A recurring problem in stories featuring secret societies of the supernatural is homogony within the society. The Underworld films (a guilty pleasure of mine), The Mortal Instruments, and Blade are but a few examples. How many stories have you seen where all the vampires (except maybe one) or werewolves or whatever supernatural race are the same? Where they have no lives saves for waiting around to drop from above in groups when someone walks down a back alley? They may as well be the clone troopers from Attack of the Clones for all the difference between them. This cliché stems from how people imagine other cultures. They see people in their own country are as varied as the plants and animals of the world, yet everyone in a distant country is one homogenous blob of whatever stereotype they know and not just as varied. Or the writers are just lazy. Of course, one story doesn’t have room for thousands of different personalities, but variety in what characters you do have goes a long way, even the villains.

On a hero front, Trevor’s “I’m so over this” attitude combined with his family duty makes for a fitting hero, a better choice than a typical “hero” in this gothic tale, and his chemistry with Sypha brings a touch of levity. Alucard is a more unusual character. Like his father, he’s powerful yet amongst the most mentally weak after having lived a sheltered life. I love the way he talks as well. His vocal mannerisms alone inform much of his experiences and mental state. And let’s not forget the charismatic has-been Saint Germain. What is he up to?

Even the minor characters are memorable, from the religious fanatics to the sentient demons. My only complaint with the characters is that we don’t get to see more of them. I could easily do with twice as many episodes of character interactions and vampire politics.

If action is more to your taste, Castlevania is excellent there as well. Apart from a few rough cuts, the animation is great and the action never feels generic. It’s always interesting to watch and improves with each season. Gory too, as it should be for a horror series. The massacre in episode one sets the tone perfectly.

Castlevania started as an animation to which I paid no attention. Now, I love it. It has a great start with four episodes as a proof of concept followed by a second season that brings the cast to strength, and then a third season elevates it to excellence with nuance before a final season delivers an explosive action finish. This is one of the best fantasy series I’ve seen in a long time. I can only hope future video game adaptations receive even half the care and effort as Castlevania has received.

Overall Quality – Very High

Recommendation: Watch it. Castlevania is a triumph of an adaptation and a fantasy series. I heartily recommend it.

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Awards: (hover over each award to see descriptions; click award for more recipients)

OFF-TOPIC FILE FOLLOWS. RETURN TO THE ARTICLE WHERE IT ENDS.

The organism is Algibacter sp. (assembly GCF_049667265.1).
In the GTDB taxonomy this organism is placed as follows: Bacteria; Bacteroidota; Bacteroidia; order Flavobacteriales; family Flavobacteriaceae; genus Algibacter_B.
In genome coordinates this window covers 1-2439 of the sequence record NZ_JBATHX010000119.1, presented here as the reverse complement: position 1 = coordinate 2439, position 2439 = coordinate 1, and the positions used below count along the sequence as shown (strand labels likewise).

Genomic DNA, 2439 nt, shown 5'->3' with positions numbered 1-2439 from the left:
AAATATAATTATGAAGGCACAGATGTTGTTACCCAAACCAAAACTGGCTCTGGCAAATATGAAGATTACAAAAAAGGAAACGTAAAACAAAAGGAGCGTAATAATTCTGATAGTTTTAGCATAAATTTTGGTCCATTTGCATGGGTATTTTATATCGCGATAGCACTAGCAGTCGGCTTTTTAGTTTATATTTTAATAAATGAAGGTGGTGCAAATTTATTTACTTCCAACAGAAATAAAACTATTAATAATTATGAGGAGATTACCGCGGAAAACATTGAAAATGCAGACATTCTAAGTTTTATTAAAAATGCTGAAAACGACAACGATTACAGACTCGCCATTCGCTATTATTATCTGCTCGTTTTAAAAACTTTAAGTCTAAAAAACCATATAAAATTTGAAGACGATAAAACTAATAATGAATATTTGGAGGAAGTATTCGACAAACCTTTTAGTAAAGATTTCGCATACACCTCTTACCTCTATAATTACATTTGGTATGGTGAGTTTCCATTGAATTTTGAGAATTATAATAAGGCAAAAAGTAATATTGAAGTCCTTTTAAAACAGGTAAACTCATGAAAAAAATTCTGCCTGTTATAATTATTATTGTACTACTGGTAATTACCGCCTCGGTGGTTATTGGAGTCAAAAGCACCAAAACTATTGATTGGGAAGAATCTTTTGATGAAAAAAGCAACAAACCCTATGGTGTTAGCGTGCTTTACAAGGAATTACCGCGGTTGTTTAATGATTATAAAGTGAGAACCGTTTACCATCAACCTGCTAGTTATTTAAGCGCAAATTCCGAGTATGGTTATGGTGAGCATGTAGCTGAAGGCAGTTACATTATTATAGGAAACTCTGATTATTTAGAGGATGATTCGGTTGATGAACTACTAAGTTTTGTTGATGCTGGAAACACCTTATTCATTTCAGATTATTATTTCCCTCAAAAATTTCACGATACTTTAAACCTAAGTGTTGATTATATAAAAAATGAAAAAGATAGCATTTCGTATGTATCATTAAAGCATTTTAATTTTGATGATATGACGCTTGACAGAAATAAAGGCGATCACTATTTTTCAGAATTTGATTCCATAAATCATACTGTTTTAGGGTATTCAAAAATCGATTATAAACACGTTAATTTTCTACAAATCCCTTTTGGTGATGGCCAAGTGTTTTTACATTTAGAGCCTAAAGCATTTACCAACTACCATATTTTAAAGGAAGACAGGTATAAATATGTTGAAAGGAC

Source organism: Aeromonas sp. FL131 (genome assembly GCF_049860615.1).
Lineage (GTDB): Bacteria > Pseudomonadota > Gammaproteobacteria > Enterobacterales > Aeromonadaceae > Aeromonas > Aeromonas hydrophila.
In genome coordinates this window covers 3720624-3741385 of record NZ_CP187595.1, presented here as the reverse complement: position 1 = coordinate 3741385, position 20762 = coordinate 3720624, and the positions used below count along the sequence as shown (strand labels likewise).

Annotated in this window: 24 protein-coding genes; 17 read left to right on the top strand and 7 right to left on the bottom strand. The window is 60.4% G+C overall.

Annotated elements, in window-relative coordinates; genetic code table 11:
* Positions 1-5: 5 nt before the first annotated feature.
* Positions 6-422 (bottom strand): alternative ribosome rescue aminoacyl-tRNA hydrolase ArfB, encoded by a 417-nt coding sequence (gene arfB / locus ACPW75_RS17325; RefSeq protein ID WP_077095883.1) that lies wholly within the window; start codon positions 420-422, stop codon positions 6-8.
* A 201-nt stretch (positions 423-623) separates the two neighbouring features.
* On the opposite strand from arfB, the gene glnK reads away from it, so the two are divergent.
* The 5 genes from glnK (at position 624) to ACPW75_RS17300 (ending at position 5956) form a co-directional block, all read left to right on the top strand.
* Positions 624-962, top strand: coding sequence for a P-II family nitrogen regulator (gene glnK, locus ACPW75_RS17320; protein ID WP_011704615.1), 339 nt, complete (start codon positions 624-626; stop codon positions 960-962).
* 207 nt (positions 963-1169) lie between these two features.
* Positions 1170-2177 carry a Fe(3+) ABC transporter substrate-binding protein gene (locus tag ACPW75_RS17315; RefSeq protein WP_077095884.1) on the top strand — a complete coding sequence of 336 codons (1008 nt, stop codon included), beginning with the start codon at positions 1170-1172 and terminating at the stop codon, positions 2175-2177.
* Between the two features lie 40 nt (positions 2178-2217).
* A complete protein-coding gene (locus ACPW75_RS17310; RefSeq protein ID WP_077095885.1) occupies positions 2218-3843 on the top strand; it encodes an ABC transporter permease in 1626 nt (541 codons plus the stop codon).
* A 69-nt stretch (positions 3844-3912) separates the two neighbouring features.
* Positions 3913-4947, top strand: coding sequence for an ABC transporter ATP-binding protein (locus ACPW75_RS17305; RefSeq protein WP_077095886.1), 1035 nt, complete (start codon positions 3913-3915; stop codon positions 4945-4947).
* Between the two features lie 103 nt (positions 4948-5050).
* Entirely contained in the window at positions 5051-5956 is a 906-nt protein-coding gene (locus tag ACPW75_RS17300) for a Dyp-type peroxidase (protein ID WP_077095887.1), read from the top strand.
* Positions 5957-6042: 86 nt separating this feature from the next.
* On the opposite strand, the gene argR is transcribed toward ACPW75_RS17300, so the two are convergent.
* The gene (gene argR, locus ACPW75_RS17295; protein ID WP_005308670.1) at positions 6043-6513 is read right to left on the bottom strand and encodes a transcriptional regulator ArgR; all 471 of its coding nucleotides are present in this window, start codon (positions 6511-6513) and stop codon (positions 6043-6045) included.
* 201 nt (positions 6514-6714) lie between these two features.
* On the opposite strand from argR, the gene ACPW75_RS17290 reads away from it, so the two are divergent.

Positive:

Phenomenal VillainRiveting ActionStrong Lead Characters

Negative: None

ES: Eternal Sabbath – Manga Review

Japanese Title: ES: Eternal Sabbath

 

Genre: Supernatural Drama Science Fiction

Length: 83 chapters (8 volumes)

 

Positives:

  • An engaging plot of nature vs. nurture
  • Villain is genuinely threatening
  • Cool psychic powers

Negatives:

  • Character art is a little lopsided

Eternal Sabbath entered my radar over a decade ago through a passing recommendation, which I wouldn’t have remembered were it not for that absolute metal name. This turned out not to be a story I expected, though still a welcome one.

Eternal Sabbath is about two psychic beings born from experimentation, one of them a success, the other a failure and clone of the former, and how the difference in treatment of these two affects temperament. Akiba is the original, possessing immense mental powers to invade the minds of others, project hallucinations, and even kill with a mere thought. Isaac, the child clone, has the same power but without the maturity. He’s a test tube child, never intended for the real world until he breaks free and roams the streets with the power of a god. An unloved child is tragedy. An unloved god child is a catastrophe.

The protagonist of this story, however, is human woman by the name of Mine. She’s a neurologist brought on the case when a victim suffers an odd mental attack, seemingly all in the victim’s head yet with very real injuries. Interestingly, she’s immune to the more dangerous telepathic powers. This draws Akiba’s attention.

I want to start with Akiba. What a great character. First impressions establish him as someone with a sense of justice yet an absolute prick as well, uncaring for those around him and inconsiderate of the privacy and autonomy of others. After all, why does he need to care when he is, in essence, a higher being? He can walk into someone’s house, eat their food, rifle through their things, and leave without a trace in the owners’ minds. He isn’t cruel though. When he meets Mine, finding much of his power blocked and her calling out his behaviour, he can’t help but feel drawn to her. His arc sees him turn from a selfish individual into a caring human.